Water Cooling Systems For 200 Dollars: Innovatek vs. Swiftech
For real gung-ho overclockers, the only CPU cooling system even worth considering is a powerful water cooler. These overclocking fanatics usually remain far removed from the madding crowd of fans of the low-grade, conventional coolers on the market. After all, there's something exhilarating about causing a stir at the next big LAN party. And nothing will earn more respect and admiration from the hardware fan as a water cooler. In fact, water cooling systems are some of the best cooling solutions for PC processors available on the market. Sales for water coolers, however, have remained subdued, which can be explained by their incredibly high prices.
One important difference between the newer and older water cooling systems is that the newer systems turn out to be surprisingly rugged when it comes to installing and handling them. Long gone are the days when this kind of system was only available as a pre-assembled PC. The whole kit and caboodle isn't cheap, though - for example, the cooler sets we tested will run you at least 200 dollars. This is a far cry from the 25 dollars you have to shell out for a run-of-the-mill cooler. However, these kits have a cooling capacity that is far superior to that of any available air cooler.
Today's classic coolers, consisting of a metal heat sink and a fan, are trapped in a Catch-22: the trade-off for high cooling capacity is a very high operating noise level, which is caused by the higher fan speed. Basically, nothing can be done about this problem, since noise levels increase proportionately with increasing fan speeds. Even your best designed standard cooler can't begin to compete with a standard water cooling system. This is nothing new, though. We have been testing water cooling sets in our laboratory during the past several weeks. These four kits (two each from Innovatek and Swiftech) are more innovative than the coolers previously available on the market.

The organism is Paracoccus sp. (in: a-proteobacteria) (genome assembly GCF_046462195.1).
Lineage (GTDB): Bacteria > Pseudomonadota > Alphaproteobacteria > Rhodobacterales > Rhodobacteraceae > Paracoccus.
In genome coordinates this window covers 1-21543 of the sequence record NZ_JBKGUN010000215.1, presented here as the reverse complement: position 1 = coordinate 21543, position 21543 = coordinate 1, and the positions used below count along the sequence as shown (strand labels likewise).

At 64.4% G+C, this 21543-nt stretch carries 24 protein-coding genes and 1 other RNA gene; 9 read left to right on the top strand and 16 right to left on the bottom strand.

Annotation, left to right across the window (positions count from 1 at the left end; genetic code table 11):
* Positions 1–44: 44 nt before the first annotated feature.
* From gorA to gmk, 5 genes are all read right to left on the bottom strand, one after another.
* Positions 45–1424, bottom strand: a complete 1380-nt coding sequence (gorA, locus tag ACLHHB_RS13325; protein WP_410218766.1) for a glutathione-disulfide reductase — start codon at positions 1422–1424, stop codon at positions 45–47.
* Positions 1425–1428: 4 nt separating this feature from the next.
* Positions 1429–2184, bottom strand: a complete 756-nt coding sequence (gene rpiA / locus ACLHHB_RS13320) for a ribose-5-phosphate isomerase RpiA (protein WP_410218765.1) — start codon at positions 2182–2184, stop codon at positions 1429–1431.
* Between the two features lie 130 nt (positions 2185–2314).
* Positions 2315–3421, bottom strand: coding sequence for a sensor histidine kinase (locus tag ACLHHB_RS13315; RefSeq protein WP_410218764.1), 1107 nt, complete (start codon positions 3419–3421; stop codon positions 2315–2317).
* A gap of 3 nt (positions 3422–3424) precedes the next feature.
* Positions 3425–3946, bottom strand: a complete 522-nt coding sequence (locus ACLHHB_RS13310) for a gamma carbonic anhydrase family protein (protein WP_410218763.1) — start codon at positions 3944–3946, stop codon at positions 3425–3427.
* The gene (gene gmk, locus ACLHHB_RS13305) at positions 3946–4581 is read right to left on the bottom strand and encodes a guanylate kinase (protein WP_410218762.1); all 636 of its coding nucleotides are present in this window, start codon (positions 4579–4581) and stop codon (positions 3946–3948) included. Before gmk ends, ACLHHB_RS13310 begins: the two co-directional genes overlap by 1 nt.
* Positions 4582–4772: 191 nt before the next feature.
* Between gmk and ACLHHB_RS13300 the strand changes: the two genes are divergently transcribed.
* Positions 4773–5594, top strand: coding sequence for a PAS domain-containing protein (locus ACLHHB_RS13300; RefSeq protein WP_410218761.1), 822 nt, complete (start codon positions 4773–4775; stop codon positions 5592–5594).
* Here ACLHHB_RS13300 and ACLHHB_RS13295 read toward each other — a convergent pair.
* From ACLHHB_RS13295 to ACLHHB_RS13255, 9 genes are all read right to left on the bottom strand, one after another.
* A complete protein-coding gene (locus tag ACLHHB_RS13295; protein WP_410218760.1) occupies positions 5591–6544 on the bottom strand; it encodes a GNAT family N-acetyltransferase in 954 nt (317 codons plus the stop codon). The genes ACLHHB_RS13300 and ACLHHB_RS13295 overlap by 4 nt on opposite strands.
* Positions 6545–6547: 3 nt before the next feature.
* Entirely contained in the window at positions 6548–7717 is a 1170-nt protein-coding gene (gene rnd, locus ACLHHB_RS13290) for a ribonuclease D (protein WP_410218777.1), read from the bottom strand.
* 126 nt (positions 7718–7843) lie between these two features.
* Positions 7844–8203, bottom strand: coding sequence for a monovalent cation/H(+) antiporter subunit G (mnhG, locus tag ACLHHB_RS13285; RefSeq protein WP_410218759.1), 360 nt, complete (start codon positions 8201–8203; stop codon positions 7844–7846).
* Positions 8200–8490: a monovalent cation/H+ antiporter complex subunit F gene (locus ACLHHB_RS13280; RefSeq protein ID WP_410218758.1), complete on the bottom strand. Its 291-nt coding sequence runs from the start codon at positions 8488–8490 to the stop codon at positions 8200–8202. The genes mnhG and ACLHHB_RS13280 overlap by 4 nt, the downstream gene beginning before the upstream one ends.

The cooling systems we tested cannot be installed on an Intel Pentium 4 platform based on Socket 423 or Socket 478. Instead, all four kits are intended for use with the Socket 462 (AMD Athlon and Duron) and Socket 370 (Intel Pentium III and Celeron II). They are ideal for use with overclocked AMD processors with a Thunderbird or Palomino core.
This time around, we are using a new testing procedure: new testing equipment in our lab subjects each cooler to a constant, precise amount of heat, thereby allowing us to display a time/ temperature heating curve for each cooler.